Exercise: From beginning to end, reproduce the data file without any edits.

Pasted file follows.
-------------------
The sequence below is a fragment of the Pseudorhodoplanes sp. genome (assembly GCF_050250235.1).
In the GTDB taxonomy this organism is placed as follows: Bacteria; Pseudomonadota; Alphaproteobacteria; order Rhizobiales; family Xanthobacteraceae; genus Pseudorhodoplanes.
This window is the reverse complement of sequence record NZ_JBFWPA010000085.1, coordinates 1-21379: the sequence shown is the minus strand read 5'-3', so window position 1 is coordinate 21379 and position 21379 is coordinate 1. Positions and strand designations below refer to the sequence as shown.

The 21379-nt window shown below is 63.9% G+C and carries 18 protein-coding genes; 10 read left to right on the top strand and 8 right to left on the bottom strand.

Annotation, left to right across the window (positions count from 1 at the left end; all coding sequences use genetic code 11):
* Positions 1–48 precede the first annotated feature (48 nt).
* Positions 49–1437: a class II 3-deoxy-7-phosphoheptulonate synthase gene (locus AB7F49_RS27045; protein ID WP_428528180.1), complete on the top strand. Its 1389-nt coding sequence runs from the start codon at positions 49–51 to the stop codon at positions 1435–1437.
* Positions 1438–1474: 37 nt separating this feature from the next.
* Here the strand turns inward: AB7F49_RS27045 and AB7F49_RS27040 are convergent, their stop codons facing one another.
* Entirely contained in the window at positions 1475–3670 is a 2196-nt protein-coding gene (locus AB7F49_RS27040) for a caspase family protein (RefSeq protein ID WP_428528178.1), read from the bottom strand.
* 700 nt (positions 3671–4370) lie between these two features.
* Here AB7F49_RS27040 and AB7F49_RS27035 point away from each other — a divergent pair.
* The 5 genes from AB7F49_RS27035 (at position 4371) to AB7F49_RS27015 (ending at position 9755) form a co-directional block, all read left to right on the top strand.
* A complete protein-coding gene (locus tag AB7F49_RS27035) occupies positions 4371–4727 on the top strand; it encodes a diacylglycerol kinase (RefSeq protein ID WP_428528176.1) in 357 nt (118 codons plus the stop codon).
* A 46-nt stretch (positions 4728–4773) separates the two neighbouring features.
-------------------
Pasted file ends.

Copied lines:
The sequence below is a fragment of the Pseudorhodoplanes sp. genome (assembly GCF_050250235.1).
In the GTDB taxonomy this organism is placed as follows: Bacteria; Pseudomonadota; Alphaproteobacteria; order Rhizobiales; family Xanthobacteraceae; genus Pseudorhodoplanes.
This window is the reverse complement of sequence record NZ_JBFWPA010000085.1, coordinates 1-21379: the sequence shown is the minus strand read 5'-3', so window position 1 is coordinate 21379 and position 21379 is coordinate 1. Positions and strand designations below refer to the sequence as shown.

The 21379-nt window shown below is 63.9% G+C and carries 18 protein-coding genes; 10 read left to right on the top strand and 8 right to left on the bottom strand.

Annotation, left to right across the window (positions count from 1 at the left end; all coding sequences use genetic code 11):
* Positions 1–48 precede the first annotated feature (48 nt).
* Positions 49–1437: a class II 3-deoxy-7-phosphoheptulonate synthase gene (locus AB7F49_RS27045; protein ID WP_428528180.1), complete on the top strand. Its 1389-nt coding sequence runs from the start codon at positions 49–51 to the stop codon at positions 1435–1437.
* Positions 1438–1474: 37 nt separating this feature from the next.
* Here the strand turns inward: AB7F49_RS27045 and AB7F49_RS27040 are convergent, their stop codons facing one another.
* Entirely contained in the window at positions 1475–3670 is a 2196-nt protein-coding gene (locus AB7F49_RS27040) for a caspase family protein (RefSeq protein ID WP_428528178.1), read from the bottom strand.
* 700 nt (positions 3671–4370) lie between these two features.
* Here AB7F49_RS27040 and AB7F49_RS27035 point away from each other — a divergent pair.
* The 5 genes from AB7F49_RS27035 (at position 4371) to AB7F49_RS27015 (ending at position 9755) form a co-directional block, all read left to right on the top strand.
* A complete protein-coding gene (locus tag AB7F49_RS27035) occupies positions 4371–4727 on the top strand; it encodes a diacylglycerol kinase (RefSeq protein ID WP_428528176.1) in 357 nt (118 codons plus the stop codon).
* A 46-nt stretch (positions 4728–4773) separates the two neighbouring features.